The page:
Awareness-raising Action Workshops in the Member States

"The EU helps fight discrimination at work" campaign



Magdi Birtha


On 7 May 2019, the European Commission launched a new campaign "The EU helps fight discrimination at work". The EU has some of the most extensive anti-discrimination laws in the world and it prohibits discrimination in the workplace on the grounds of age, sex, disability, ethnic or racial origin, religion or belief, or sexual orientation (Council Directive 2000/78/EC). For everyone working in the EU, legislation guarantees entitlement to equal treatment in recruitment, working conditions, promotion, pay, access to vocational training, occupational pensions and dismissal. Persons with disabilities can request reasonable accommodation, which might include adjustments, technical solutions (e.g. installing ramps, or computer screen magnifiers), working arrangements (e.g. providing flexible hours, relocation to another office), training and awareness-raising measures.

Yet, many people are not aware of the rights and the protection EU legislation offers and are still discriminated in the labour market. In 2014, the Joint Report on the application of Council Directive 2000/43/EC of 29 June 2000 implementing the principle of equal treatment between persons irrespective of racial or ethnic origin (‘Racial Equality Directive’) and of Council Directive 2000/78/EC of 27 November 2000 establishing a general framework for equal treatment in employment and occupation (‘Employment Equality Directive’) concluded that "the main challenge now is to increase awareness of the already existing protection and to ensure better practical implementation and application".

Moreover, according to the Special Eurobarometer 437 on "Discrimination in the EU in 2015", the EU average among the study's respondents conceals wide national differences regarding awareness. However, even though there is increasing knowledge of the rights of victims of discrimination, almost half of the people would not be aware of their rights in the case of discrimination.

The European Commission therefore organised a set of actions to raise awareness among EU citizens who are facing or who may face discrimination at work, and who are not aware of the possibilities granted by EU legislation to fight such discrimination.


The objectives of the project were to:

  • raise awareness at grassroots level on the rights granted and the protection offered by these Directives in the field of work/employment;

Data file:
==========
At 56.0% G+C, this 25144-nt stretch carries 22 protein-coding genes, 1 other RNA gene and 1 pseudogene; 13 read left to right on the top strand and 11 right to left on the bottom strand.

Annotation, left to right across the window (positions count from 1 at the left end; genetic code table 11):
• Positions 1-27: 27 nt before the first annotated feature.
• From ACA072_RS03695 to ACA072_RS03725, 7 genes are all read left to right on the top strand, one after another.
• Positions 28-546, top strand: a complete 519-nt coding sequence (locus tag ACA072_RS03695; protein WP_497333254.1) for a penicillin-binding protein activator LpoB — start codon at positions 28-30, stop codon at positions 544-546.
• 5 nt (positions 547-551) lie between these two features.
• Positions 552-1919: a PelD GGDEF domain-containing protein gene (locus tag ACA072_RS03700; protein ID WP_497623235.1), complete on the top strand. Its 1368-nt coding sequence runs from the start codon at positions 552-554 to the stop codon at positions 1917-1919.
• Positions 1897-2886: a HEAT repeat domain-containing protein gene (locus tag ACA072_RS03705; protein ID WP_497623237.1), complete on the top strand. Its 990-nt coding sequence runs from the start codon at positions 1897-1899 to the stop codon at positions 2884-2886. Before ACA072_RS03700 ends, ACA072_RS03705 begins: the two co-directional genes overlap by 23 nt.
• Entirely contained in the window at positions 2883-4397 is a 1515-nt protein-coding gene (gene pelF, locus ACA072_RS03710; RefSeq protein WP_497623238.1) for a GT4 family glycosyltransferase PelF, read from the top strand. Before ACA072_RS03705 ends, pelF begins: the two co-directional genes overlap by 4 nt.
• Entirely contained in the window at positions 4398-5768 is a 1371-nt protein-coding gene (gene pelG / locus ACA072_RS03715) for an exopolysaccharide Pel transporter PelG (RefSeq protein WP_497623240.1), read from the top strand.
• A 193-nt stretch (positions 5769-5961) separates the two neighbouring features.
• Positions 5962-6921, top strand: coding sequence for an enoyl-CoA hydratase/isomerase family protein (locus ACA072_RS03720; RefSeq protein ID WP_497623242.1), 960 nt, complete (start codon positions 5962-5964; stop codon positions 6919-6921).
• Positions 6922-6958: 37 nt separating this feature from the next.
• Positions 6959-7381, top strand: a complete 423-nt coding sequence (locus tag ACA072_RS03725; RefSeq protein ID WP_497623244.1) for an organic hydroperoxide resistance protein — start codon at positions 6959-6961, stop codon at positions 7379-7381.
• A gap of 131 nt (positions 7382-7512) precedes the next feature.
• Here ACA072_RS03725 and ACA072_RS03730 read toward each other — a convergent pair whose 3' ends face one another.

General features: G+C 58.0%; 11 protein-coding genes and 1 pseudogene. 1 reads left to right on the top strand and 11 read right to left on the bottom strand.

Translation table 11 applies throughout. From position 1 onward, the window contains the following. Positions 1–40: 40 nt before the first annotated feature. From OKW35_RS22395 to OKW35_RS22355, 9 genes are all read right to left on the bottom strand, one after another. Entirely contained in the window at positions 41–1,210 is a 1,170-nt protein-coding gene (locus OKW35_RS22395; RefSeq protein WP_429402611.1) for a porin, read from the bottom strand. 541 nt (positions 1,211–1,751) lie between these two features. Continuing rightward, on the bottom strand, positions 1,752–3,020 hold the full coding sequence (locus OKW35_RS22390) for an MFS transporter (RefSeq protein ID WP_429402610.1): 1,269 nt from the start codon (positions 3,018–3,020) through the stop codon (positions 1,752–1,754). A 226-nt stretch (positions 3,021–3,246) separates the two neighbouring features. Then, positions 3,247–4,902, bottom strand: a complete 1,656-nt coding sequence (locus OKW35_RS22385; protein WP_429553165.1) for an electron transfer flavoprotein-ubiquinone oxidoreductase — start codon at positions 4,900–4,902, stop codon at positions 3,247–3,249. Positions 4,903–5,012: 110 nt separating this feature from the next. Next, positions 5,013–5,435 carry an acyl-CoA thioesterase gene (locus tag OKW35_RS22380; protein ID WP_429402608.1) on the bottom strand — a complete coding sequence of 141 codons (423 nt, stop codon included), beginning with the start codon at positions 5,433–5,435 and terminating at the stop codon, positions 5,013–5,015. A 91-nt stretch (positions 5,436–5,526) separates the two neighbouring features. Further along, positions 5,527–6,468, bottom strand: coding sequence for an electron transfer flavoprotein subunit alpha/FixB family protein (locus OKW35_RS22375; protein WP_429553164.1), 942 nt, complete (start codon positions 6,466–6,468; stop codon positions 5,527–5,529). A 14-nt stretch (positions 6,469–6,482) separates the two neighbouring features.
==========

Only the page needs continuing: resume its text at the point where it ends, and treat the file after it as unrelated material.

• support the effective implementation of the afore-mentioned Directives, thereby contributing to improve the lives of EU citizens;
  • communicate on the fact that, through the prohibition of discrimination, the EU has brought concrete social progress for its citizens.

The awareness-raising action was structured around two strands:

  • An EU-wide action that addressed a wide range of target groups, and aimed at raising awareness on the topic in general. The products under this strand were designed with a universal approach to reach as many people as possible.
  • A series of local events focusing on one aspect in particular: reasonable accommodation for persons with disabilities. Based on the employment gaps between persons with disabilities and non-disabled people, these seminars principally targeted employers in several EU Member States.


Magdi Birtha acted as Rapporteur at the national awareness-raising seminars and collected good practices in order to write a guidebook on the inclusion of persons with disabilities in the open labour market, including existing measures to provide them with reasonable accommodation.


Local awareness-raising seminars:

15/05/2019: Brussels, Belgium

07/06/2019: Bucharest, Romania

27/06/2019: Warsaw, Poland

18/10/2019: Sofia, Bulgaria

06/12/2019: Prague, Czech Republic

15/01/2020: Vilnius, Lithuania

24/01/2020: Zagreb, Croatia

24/02/2020: Budapest, Hungary

Final conference:

11/09/2020: Brussels, Belgium (online) 


More information about "The EU helps fight discrimination at work" campaign:



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